Report: NSA Can Monitor Cell Phones in Flight

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The bulky and outrageously expensive Airfones of the 1990s may be long gone from commercial airplanes in the US, but passengers on some flights overseas can now use their cell phones to make calls, and the National Security Agency has reportedly been monitoring the conversations of those who do.

The revelation came in a leaked NSA internal newsletter from 2010 published by Le Monde on Thursday, which is titled, in part, "In-Flight GSM Is No Joke." It boasts of the agency's ability to monitor any calls, texts, or data used by passengers on flights that offer access to GSM cellular networks.

"What do the President of Pakistan, a cigar smuggler, an arms dealer, a counterterrorism target, and a combating-proliferation target have in common?" the newsletter asks. "They all used their everyday GSM phone during a flight, and were tracked by the SIGINT System, because the phone number was tasked in OCTAVE."

SIGINT is the NSA's term for intelligence derived from electronic signals and systems, and OCTAVE refers to a system of identifying targets for phone tapping. According to Le Monde, the NSA was able to query the GSM systems on board commercial planes above Europe, the Middle East, and Africa every two minutes, and could monitor the voice and data traffic of any phone that was connected.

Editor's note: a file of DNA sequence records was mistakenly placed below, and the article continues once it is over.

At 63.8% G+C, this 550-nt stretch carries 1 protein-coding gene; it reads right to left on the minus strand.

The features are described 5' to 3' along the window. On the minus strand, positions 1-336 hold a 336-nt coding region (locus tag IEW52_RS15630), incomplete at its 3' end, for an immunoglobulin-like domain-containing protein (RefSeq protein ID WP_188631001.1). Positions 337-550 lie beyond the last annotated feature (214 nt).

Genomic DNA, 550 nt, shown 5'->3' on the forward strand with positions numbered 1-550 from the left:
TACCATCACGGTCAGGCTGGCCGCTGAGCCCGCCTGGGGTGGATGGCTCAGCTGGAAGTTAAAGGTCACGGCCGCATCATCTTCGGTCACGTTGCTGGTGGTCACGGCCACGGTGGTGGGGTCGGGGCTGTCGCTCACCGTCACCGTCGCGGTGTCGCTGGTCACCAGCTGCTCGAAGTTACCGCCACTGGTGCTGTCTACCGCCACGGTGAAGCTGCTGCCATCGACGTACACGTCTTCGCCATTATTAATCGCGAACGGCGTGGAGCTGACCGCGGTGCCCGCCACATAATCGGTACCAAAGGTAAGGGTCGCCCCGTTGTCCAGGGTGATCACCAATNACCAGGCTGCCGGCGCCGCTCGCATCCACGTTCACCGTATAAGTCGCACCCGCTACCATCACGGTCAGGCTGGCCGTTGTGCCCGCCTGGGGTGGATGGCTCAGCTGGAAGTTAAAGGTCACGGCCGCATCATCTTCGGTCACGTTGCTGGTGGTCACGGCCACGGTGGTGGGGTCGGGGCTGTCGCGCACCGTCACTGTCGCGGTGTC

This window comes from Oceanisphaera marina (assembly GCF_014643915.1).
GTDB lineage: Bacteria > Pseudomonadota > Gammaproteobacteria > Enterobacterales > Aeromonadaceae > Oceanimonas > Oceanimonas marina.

The airlines involved included Saudi Arabian Air, Emirates, Air France, and Lufthansa. No US airline was mentioned in the newsletter.

The Intercept, which partnered with Le Monde to analyze a trove of documents provided by Edward Snowden related to the GSM monitoring, reported that the UK's Government Communications Headquarters also participated in the program. Both the NSA and the British spy agency identified Air France flights as particularly worth monitoring, based on intelligence that labeled them potential terrorism targets.

NSA reports show that 50,000 people were using their mobile phones in flight as of December 2008, a figure that rose to 100,000 by February 2009, according to The Intercept. Today, airlines have largely moved away from offering cell phone service in flight as they focus their attention on rolling out faster Wi-Fi.

An Air France spokesperson told Le Monde that none of its flights are currently equipped to offer cell phone access. One holdout is Emirates, whose website notes that its passengers can use their mobile phones to make calls on more than 300 flights a day, including all flights operated by the Airbus A380.

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